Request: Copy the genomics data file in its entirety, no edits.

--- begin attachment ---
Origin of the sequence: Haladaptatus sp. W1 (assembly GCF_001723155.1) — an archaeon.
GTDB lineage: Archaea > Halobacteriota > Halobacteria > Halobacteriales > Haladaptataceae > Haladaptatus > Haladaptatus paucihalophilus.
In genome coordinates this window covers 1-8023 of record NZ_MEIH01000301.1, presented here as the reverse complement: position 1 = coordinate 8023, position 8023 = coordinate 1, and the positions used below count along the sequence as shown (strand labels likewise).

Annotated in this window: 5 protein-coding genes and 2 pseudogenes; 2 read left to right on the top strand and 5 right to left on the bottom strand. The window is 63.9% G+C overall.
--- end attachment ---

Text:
Origin of the sequence: Haladaptatus sp. W1 (assembly GCF_001723155.1) — an archaeon.
GTDB lineage: Archaea > Halobacteriota > Halobacteria > Halobacteriales > Haladaptataceae > Haladaptatus > Haladaptatus paucihalophilus.
In genome coordinates this window covers 1-8023 of record NZ_MEIH01000301.1, presented here as the reverse complement: position 1 = coordinate 8023, position 8023 = coordinate 1, and the positions used below count along the sequence as shown (strand labels likewise).

Annotated in this window: 5 protein-coding genes and 2 pseudogenes; 2 read left to right on the top strand and 5 right to left on the bottom strand. The window is 63.9% G+C overall.